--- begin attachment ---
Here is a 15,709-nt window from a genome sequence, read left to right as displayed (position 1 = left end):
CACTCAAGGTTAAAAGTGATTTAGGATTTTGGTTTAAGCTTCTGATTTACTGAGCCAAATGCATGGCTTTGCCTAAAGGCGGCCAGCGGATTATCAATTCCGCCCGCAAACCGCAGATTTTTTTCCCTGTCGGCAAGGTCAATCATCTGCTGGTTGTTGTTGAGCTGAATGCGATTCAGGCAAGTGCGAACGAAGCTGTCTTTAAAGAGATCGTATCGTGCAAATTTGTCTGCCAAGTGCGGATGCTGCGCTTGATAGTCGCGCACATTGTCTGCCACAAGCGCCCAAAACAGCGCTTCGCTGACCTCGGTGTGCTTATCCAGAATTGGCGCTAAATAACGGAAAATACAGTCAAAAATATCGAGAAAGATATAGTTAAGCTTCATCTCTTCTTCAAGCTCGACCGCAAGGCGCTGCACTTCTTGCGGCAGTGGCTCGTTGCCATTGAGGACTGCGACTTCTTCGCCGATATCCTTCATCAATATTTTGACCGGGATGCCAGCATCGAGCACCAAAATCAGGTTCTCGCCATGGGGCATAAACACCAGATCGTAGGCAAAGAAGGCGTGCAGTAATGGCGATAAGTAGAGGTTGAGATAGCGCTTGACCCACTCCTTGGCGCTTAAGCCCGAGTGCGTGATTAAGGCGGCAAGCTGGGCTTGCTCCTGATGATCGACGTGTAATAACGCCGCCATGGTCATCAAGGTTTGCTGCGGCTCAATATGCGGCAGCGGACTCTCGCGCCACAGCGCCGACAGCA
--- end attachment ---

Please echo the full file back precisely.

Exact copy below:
Here is a 15,709-nt window from a genome sequence, read left to right as displayed (position 1 = left end):
CACTCAAGGTTAAAAGTGATTTAGGATTTTGGTTTAAGCTTCTGATTTACTGAGCCAAATGCATGGCTTTGCCTAAAGGCGGCCAGCGGATTATCAATTCCGCCCGCAAACCGCAGATTTTTTTCCCTGTCGGCAAGGTCAATCATCTGCTGGTTGTTGTTGAGCTGAATGCGATTCAGGCAAGTGCGAACGAAGCTGTCTTTAAAGAGATCGTATCGTGCAAATTTGTCTGCCAAGTGCGGATGCTGCGCTTGATAGTCGCGCACATTGTCTGCCACAAGCGCCCAAAACAGCGCTTCGCTGACCTCGGTGTGCTTATCCAGAATTGGCGCTAAATAACGGAAAATACAGTCAAAAATATCGAGAAAGATATAGTTAAGCTTCATCTCTTCTTCAAGCTCGACCGCAAGGCGCTGCACTTCTTGCGGCAGTGGCTCGTTGCCATTGAGGACTGCGACTTCTTCGCCGATATCCTTCATCAATATTTTGACCGGGATGCCAGCATCGAGCACCAAAATCAGGTTCTCGCCATGGGGCATAAACACCAGATCGTAGGCAAAGAAGGCGTGCAGTAATGGCGATAAGTAGAGGTTGAGATAGCGCTTGACCCACTCCTTGGCGCTTAAGCCCGAGTGCGTGATTAAGGCGGCAAGCTGGGCTTGCTCCTGATGATCGACGTGTAATAACGCCGCCATGGTCATCAAGGTTTGCTGCGGCTCAATATGCGGCAGCGGACTCTCGCGCCACAGCGCCGACAGCA